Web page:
Tesla’s foray into energy storage could ‘revolutionise energy system’

The news that Tesla is launching a battery energy storage pack is 'another nail in the coffin of conventional utilities', according to a professor of energy policy at the University of Exeter.

Tesla today (1 May) announced it was launching energy storage packs for homes and businesses, based on the batteries used in its electric vehicles.

The ‘Powerwall’ system stores surplus energy from renewable sources and then releases it when the sun is not shining or the wind is not blowing. “It is very important to smooth out energy generation,” said Tesla founder Elon Musk.

American retail giants Amazon and Target have already pledged to adopt the system – which could mark a major breakthrough for clean energy generation.

Exeter University’s Catherine Mitchell said: “The potential for competitive energy storage, whether household or utility scale, is another nail in the coffin of conventional utilities.

“Those countries, like Denmark and Germany, with a reasonable proportion of variable power such as wind or solar have seen fossil fuels being displaced from the electricity market and have seen peak energy prices fall, leading to falling profits and share prices of conventional utilities like E.ON.

“Energy storage offers the ability to extend both the displacement of fossil fuels and reduction of prices beyond peaks – making it even worse for companies whose business models are based on fossil fuels and peak pricing profits.”


Tesla also offers utility-scale storage by grouping together 100kWh battery blocks up to 10MWh+.

Professor Mitchell argued that this type of viable energy storage system would completely revolutionise enegery generation, away from large centralized power stations.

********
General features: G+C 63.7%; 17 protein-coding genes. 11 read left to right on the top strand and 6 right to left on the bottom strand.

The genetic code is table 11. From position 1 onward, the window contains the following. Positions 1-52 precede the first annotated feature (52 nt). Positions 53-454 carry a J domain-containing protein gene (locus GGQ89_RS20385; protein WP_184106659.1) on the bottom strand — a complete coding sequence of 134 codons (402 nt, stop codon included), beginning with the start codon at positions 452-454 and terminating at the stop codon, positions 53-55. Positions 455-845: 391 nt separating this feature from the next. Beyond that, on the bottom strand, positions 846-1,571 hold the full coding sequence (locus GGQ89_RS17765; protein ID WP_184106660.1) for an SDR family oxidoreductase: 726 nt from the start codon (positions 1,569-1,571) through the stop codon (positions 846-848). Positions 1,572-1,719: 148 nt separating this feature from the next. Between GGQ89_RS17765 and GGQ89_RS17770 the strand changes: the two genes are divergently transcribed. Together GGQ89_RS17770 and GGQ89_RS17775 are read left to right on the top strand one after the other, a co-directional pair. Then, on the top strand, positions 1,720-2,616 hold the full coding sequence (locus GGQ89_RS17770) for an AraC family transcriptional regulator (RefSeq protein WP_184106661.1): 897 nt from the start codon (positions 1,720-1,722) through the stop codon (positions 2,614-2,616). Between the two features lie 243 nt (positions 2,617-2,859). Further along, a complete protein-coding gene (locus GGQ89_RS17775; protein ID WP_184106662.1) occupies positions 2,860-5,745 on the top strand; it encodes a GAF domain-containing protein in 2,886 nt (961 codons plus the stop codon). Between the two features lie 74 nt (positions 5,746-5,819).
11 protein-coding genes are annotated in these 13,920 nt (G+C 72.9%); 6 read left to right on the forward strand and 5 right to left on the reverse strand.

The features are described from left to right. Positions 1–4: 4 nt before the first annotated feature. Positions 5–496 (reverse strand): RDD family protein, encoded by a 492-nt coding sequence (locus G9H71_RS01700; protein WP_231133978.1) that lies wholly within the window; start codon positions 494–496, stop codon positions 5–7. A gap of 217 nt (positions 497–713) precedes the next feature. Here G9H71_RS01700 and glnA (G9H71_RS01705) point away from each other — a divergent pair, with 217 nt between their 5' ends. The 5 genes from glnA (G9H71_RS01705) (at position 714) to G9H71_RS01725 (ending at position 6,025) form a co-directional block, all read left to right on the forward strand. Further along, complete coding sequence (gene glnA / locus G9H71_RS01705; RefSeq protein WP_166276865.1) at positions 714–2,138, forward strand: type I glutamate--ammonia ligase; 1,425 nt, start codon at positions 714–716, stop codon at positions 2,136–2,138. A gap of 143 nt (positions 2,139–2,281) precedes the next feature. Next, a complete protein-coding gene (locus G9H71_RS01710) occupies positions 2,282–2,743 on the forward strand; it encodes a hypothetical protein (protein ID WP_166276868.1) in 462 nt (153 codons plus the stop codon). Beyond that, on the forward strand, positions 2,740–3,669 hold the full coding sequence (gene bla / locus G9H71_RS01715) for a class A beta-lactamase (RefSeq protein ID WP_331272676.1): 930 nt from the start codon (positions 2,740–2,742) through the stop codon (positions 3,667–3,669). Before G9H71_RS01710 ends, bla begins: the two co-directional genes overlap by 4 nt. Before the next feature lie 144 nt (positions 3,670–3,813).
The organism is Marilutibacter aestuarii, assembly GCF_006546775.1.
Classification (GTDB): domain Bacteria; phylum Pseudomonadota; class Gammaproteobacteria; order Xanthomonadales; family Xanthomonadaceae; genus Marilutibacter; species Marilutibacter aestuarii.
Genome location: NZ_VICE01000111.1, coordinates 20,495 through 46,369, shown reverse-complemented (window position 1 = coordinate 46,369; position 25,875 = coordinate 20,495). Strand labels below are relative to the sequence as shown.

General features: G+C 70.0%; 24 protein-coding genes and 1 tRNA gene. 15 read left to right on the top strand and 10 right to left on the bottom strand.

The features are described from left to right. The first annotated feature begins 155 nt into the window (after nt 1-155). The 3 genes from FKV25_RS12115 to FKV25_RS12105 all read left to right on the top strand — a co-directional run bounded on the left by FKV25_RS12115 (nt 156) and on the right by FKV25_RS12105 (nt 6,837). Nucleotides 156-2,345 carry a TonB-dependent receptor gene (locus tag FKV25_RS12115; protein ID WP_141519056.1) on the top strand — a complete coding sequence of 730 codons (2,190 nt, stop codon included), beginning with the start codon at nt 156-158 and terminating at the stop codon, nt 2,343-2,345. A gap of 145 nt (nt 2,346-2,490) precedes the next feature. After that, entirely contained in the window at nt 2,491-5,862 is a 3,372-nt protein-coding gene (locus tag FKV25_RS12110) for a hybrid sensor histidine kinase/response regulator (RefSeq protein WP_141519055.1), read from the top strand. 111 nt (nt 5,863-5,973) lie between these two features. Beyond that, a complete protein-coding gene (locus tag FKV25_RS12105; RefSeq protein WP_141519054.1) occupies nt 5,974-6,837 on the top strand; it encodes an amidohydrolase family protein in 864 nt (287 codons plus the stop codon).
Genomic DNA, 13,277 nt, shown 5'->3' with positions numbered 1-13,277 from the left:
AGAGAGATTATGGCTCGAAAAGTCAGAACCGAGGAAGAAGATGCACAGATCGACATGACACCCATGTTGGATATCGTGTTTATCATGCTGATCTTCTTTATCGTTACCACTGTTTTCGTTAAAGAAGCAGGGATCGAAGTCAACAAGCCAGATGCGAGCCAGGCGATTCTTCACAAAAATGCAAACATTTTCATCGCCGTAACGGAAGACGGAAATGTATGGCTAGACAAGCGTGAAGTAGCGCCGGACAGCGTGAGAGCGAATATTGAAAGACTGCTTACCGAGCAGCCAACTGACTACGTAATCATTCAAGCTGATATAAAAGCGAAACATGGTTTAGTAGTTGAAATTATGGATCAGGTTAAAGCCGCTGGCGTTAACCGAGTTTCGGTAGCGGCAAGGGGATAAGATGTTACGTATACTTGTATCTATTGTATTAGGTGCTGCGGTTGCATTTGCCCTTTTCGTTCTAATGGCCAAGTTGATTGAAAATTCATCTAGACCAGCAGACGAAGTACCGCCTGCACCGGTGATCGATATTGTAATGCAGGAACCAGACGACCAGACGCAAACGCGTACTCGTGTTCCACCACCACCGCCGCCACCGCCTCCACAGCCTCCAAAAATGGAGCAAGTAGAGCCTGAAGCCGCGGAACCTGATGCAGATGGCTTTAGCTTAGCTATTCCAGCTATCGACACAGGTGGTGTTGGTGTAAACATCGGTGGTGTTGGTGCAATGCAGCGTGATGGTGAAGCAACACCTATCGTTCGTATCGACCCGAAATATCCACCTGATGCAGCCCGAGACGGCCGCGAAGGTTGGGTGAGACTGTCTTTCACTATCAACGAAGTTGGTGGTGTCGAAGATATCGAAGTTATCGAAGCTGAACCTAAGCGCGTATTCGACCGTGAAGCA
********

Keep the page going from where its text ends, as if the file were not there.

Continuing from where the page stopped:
Professor Mitchell said: “The question is no longer whether decentralisation will happen within the energy system, but when the tipping point will be.

“Increasingly we are seeing a move away from big, centralised power infrastructure towards a decentralised system in which interconnectors and smarter, more flexible distribution grids play a bigger role.

“Governments have got to reset their minds to making policy in an uncertain world they cannot control.”

Industry support

The Renewable Energy Association (REA) also welcomed Tesla’s announcement, claiming that a viable domestic energy storage market could be much closer than many think.

REA chief executive Dr Nina Skorupska said: “Having affordable and efficient energy storage available means individual households can really start to change the way they use energy and considerably reduce the need for fossil fuels.

“We see growth in the energy storage market as fundamental to the widespread adoption and development of renewable energy technologies, and we are excited that domestic storage is already moving towards being a reality for British households and businesses.

“The attention garnered by such a high profile company is welcome, but it’s important to note that the UK has several innovative home grown battery companies that also supply homes and businesses”.

The UK is already home to a Europe’s largest battery, while other European countires are trialling other forms of energy storage including a hybrid-flywheel storage plant in Ireland and pump storage in Germany.

Brad Allen

Action inspires action. Stay ahead of the curve with sustainability and energy newsletters from edie